If someone tells you that everything you've been taught since age five is bullshit, the normal response is to yawn "oh yeah?” and find the quickest route out of the conversation. If a bug-eyed, moustachioed Ukranian in neon sweatpants tells you the same, whether you like it or not, you're likely to hear him out. Gogol Bordello’s Eugene Hütz has a lot more to say, but his band — who are known as much for their devil-may-care attitude, chaotic stage shows, flamboyant garb and hot female back-up dancers as they are for their self-styled "Gypsy punk” — use utter garishness to smuggle their messages into the minds of their fans.
The band’s messages vary in their pertinence, political import and basic comprehensibility. The 14 tracks on Super Taranta, the band’s fifth album, cover everything from the banality of American marriage ceremonies to sex trafficking in Eastern Europe to an aptly named "Supertheory of Supereverything.” To get hung up on individual meanings is to miss the point, however, as Gogol Bordello’s mission statement is quite simple in essence: "We create an ultimate party,” the 34-year-old Hütz says incisively. "And in that party, we throw all these ideas out on the table, up for grabs. It’s like a fruit basket of progressive ideas.”
Like their namesake, Nikolai Gogol, who "smuggled” Ukrainian language patterns into his writing, the band are using punk rock to smuggle radical ideas and Romany culture into America. Gogol Bordello borrow from rebellious musical genres across the world, mashing together ideas just as recklessly as they do colours on album covers. The band’s eight members hail from just about everywhere (Israel, Russia, Ethiopia, and a token WASP), and with Hütz (a Ukrainian with Romany roots) at the helm, the band are able to launch a tangible protest against cultural homogenisation and boredom. Though dub sneaks into their tracks just as easily as political cabaret, their signature sound is American punk rock played in a Romany style.
Gogol Bordello have emerged at the forefront of an Eastern European craze here in the West. From bands like DeVotchKa, venues like New York’s Mehanata (aka the Bulgarian Bar, where Hütz’s weekly DJ night packs them in) to the "crazy Russian guy” on campus that everybody wants to befriend, people seem to be clamouring for all things Slavic. "It’s pretty much a scientific fact that we’re totally responsible for starting the whole trend,” Hütz says. "I am pretty much credited for that by every jury that there ever was… I cannot be challenged about it. It’s like challenging Charlie Chaplin with silent movies. Of course there were silent movies before Charlie Chaplin, but he’s the one who made it work.”
He may be indelicate, but it’s hard to question Hütz’s claim. His band just returned from a European tour, where they sparked "German hoe-downs” and headlined a show in Turkey to an audience of 7,000. They beat out Ben Harper, Fonseca and Lila Downs to win the Americas category of the 2007 BBC World Music Awards. And one needs only to sit at the sidelines of one of their shows to get a sense of how rabid their fan base is.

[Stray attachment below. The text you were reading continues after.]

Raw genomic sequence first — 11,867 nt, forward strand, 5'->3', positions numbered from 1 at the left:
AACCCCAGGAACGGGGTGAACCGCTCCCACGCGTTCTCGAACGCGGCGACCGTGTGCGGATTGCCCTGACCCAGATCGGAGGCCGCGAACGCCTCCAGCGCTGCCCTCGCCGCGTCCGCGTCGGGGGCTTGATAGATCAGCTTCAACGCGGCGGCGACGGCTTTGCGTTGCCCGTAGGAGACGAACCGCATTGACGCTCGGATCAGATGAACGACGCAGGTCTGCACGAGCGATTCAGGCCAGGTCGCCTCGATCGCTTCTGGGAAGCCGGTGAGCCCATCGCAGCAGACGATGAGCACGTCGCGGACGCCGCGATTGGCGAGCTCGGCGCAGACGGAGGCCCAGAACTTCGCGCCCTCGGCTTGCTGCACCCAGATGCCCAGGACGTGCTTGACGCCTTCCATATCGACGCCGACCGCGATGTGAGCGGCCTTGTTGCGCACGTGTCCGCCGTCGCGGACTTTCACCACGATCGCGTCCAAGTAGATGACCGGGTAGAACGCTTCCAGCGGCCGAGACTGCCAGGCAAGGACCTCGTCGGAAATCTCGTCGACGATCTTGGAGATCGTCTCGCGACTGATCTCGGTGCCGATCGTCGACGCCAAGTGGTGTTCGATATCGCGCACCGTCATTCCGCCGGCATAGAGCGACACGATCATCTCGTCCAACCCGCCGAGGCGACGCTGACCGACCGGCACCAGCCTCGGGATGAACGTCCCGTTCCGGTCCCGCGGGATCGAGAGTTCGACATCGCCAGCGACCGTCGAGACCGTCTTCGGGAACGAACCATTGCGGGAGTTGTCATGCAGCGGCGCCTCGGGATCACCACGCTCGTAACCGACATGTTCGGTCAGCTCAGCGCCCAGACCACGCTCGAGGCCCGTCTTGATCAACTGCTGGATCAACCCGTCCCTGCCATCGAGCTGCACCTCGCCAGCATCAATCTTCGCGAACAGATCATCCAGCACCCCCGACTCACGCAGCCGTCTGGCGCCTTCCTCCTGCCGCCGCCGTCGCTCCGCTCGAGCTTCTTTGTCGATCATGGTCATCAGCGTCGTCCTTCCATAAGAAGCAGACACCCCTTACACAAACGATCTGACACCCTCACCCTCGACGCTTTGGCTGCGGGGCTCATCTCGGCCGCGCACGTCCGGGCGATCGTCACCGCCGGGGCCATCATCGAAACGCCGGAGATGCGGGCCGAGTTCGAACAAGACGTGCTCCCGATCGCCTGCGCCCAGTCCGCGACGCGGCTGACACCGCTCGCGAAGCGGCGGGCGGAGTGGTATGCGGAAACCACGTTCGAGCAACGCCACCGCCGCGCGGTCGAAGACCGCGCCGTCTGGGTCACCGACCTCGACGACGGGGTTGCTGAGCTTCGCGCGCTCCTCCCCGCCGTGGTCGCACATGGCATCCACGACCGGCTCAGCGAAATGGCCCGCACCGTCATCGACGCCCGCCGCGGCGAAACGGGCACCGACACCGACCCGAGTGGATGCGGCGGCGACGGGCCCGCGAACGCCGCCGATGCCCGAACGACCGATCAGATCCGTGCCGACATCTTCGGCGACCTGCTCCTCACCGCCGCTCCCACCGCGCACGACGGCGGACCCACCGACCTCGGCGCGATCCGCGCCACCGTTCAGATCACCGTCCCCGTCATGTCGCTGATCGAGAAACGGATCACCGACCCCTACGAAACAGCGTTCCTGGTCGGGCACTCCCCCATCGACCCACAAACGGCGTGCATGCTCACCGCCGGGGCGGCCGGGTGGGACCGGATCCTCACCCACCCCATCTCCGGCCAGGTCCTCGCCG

While Gogol Bordello is undoubtedly Hütz’s most successful project, it was not his first. "I was already a rock, punk musician since 14 years old — by the time I left, I was already on the hit parade in the Ukraine. My actual music career goes much far back than anybody’s really aware — the total amount of records I have out is actually nine.” At that time punk rock was flourishing in the region, putting cushy North American notions of do-it-yourself culture to shame. "At this point, what’s called counter-culture is basically MTV — there is very little handmade counter-culture. Back in the ’80s and ’90s, [in] the musical movement that I was in, people were literally building stages with their own hands to have a show, and having it in the most unexpected environments. It was just an enthusiasm-driven thing, a real community — people would die for music.”
The same dire circumstances that kept the punk scene thriving eventually contributed to Hütz’s departure from his native country. "The way the times were going… the mandatory draft in the army was approaching, and the way the situation in the country was pretty much forced me to take the opportunity to become a political refugee. And I did the right thing, for sure.” Life in the Soviet-era Ukraine was difficult to begin with, and after the Chernobyl disaster of 1986 his family left for good. They travelled throughout Eastern Europe, landing in a number of refugee camps and Hütz, who had hitherto identified as Ukrainian, was introduced to his Romany roots during a trip to his parents’ home village. His mercurial lifestyle formed a worldview that reconnected him with that side of his heritage. Eventually the Hütz family ended up in Vermont, where the expatriate community put Eugene’s talents to good use. "I was invited to play Russian and Ukrainian weddings back in Vermont, where my refugee resettlement program brought me originally. The community was so huge that everybody needed that guy at their wedding who knows how to fucking rock. I was that guy who knew how to do it.”
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